Christmas is a Wrap(per)

So Christmas is done for another year, and we hope you had an excellent one. All that is left now is extensive amounts of cardboard packaging and wrapping paper! Those of you with large families, particularly those of you with kids, will not appreciate the amount of waste that Christmas tends to generate.  A walk down any residential street after Christmas will see refuse bins overflowing with debris from the celebrations.

I recall Christmas time as a child when my Dad would be armed with a bin bag in the lounge to gather all of the wrapping paper and cardboard as soon as a present was opened. I later learnt that this was a ploy to avoid any smaller presents (or assembly instructions) being inadvertently thrown out with the rubbish. This Christmas I found myself employing a similar tactic (don’t we all suddenly find ourselves doing things that our parents do, after swearing we never would?) and so am now left with bin bags filled with wrapping paper – and what will become of these?

It is a waste

Let’s face it, the UK is still pretty pitiful at recycling. According to figures from DEFRA, the UK recycling rate for waste from households was 45.2% in 2016. The EU Target (as of now we are still in the EU) is to recycle at least 50% of household waste by 2020.  Wales are leading the way in the UK, with 57.3% and Scotland lagging behind on 42.8%.  Austria leads the way in Europe, with 63% and Germany not far behind on 62%.

Recycling certainly seems to be headline news again – largely helped by the sickening footage of plastic waste on programmes like Blue Planet. Walkers Crisps have launched their packet recycling scheme which will hopefully help remove some of those crisp packets that seem to be ubiquitous in any wind blown collection of rubbish.

I believe there are few different ways we can contribute, some can start now and others to consider for next Christmas.

Buy second hand

The snobs amongst you may think twice about buying someone else’s unwanted items but there are plenty of good products to be found if you are prepared to look. My brother used to get second hand books from a friend at work to give to my children at Christmas (note: try to avoid those books for younger children with the flaps that inevitably are removed by exploring fingers). Second hand products can often be found without their original wrapping so an ideal way to help keep packaging to a minimum. There are plenty of good products, if you have an eye for spotting, at either charity shops or car boot sales and the satisfaction of finding a second hand gem is not to be scoffed at.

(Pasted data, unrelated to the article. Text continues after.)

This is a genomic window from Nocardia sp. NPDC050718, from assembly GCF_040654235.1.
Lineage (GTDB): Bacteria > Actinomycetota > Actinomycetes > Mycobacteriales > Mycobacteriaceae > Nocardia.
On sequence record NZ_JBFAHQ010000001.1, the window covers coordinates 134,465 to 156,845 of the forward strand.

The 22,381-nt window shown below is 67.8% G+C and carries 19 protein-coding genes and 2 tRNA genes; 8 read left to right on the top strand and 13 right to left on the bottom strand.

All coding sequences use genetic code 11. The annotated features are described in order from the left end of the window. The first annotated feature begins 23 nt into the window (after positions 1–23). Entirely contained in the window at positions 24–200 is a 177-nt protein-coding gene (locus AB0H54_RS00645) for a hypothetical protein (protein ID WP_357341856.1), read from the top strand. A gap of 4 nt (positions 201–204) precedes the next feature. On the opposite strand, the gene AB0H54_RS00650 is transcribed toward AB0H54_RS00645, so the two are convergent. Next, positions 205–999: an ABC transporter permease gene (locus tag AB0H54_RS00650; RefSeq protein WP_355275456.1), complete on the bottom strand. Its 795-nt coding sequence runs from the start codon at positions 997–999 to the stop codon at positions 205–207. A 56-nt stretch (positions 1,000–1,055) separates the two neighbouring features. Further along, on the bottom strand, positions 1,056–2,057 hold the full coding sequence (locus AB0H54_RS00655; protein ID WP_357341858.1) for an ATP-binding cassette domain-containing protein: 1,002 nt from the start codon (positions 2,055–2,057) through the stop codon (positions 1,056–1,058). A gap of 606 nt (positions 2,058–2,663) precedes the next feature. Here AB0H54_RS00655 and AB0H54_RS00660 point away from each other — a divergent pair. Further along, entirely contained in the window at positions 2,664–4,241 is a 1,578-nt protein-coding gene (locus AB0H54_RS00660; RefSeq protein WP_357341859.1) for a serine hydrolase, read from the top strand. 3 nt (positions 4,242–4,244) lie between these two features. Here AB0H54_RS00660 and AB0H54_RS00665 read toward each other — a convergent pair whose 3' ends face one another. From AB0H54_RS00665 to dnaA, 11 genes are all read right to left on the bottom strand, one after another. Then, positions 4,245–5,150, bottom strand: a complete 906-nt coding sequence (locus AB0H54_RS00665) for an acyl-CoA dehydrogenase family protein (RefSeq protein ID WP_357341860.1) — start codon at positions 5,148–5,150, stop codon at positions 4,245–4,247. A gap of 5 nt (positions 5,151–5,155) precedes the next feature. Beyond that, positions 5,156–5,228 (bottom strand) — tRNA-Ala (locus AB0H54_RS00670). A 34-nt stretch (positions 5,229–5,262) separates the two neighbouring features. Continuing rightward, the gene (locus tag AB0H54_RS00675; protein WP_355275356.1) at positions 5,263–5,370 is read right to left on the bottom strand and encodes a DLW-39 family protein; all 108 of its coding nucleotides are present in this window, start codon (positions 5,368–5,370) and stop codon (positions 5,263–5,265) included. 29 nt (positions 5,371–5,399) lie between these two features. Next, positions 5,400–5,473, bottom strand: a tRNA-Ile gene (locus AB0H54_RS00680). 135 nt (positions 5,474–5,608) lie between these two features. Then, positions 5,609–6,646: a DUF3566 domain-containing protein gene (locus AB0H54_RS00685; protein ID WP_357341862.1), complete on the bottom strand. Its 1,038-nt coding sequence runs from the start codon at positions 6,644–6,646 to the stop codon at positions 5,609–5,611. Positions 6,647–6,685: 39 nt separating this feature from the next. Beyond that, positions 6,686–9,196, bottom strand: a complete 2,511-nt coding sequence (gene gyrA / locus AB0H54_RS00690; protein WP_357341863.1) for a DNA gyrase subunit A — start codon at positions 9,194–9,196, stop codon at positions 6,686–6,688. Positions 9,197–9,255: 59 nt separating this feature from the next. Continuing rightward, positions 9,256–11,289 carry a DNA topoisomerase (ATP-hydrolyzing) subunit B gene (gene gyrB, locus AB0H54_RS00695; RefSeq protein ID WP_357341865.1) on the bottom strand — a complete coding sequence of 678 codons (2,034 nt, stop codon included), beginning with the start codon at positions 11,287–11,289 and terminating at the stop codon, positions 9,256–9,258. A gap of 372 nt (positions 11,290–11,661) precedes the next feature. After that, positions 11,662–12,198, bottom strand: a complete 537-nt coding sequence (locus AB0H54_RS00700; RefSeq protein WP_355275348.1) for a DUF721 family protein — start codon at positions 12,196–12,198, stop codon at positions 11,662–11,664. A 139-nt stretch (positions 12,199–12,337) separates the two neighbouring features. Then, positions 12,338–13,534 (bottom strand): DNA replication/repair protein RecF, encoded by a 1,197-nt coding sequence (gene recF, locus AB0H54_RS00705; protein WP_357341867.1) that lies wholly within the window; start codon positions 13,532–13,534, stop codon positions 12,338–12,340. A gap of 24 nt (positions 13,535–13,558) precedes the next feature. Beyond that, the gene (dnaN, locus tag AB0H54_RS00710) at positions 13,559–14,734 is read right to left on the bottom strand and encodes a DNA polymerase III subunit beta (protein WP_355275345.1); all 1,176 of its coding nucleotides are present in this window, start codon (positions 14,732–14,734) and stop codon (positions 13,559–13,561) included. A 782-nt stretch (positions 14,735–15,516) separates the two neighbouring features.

Shop local

Drawing on a theme of a previous blog doing your shopping locally, rather than online, will help with minimising the amount of packaging. Quite often locally produced gifts may not have any packaging or will be packed in a more environmentally conscious manner such as an artisan paper bag.

Minimise wrapping

Unwrapping presents is one of the main thrills of Christmas but I dread to think how many trees were sacrificed in order to service the UK’s wrapping paper requirements this year.  Some of the more expensive wrapping papers (particularly those with the silver and gold foil) can’t be as recyclable so I would avoid those in the future.  There are also a number of Eco friendly/recycled gift wrapping paper that you can buy. Of course, you can always try and retain any wrapping that you removed from your presents (harder to do with young kids) and recycle for next year!

Lobby

Manufacturers and distributors such as Amazon have a big part to play in all of this. It is happening slowly in grocery where manufacturers are under increased pressure to reduce the amount of plastics and packaging and people are deliberately buying hand-picked fruit in favour of wrapped produce.  For those of you lucky enough to still have an independent local green grocer see how much plastic is on display there compared to a supermarket! A number of retailers are now offering reduced price refills (from coffee to detergents to cooking oil) in a bid to reduce the amount of waste.  This could be a great way for high street retailers to drive extra custom into physical stores.

New Year Challenge

With this year rapidly coming to an end and the New Year bringing the desire to make a few changes, why not make reducing waste one of them? In one of the next Red Tiger Consulting blogs we will look into how to make some career changes for the New Year so stay in touch.

Image: Getty images, Nichola Margaret

Published by

Steve Halsall

Steve Halsall

Steve is the founder of Red Tiger Consulting. He has worked in Location Planning for over 20 years – both on the consultancy side and client side. His passion is building successful teams that evolve their capability (skills, software and data) to meet the ever changing requirements of analysis. In his spare time he is mainly kept busy with his two children, falling in and out of love with Liverpool FC and at some point he wants to re-start his golfing ‘career’.

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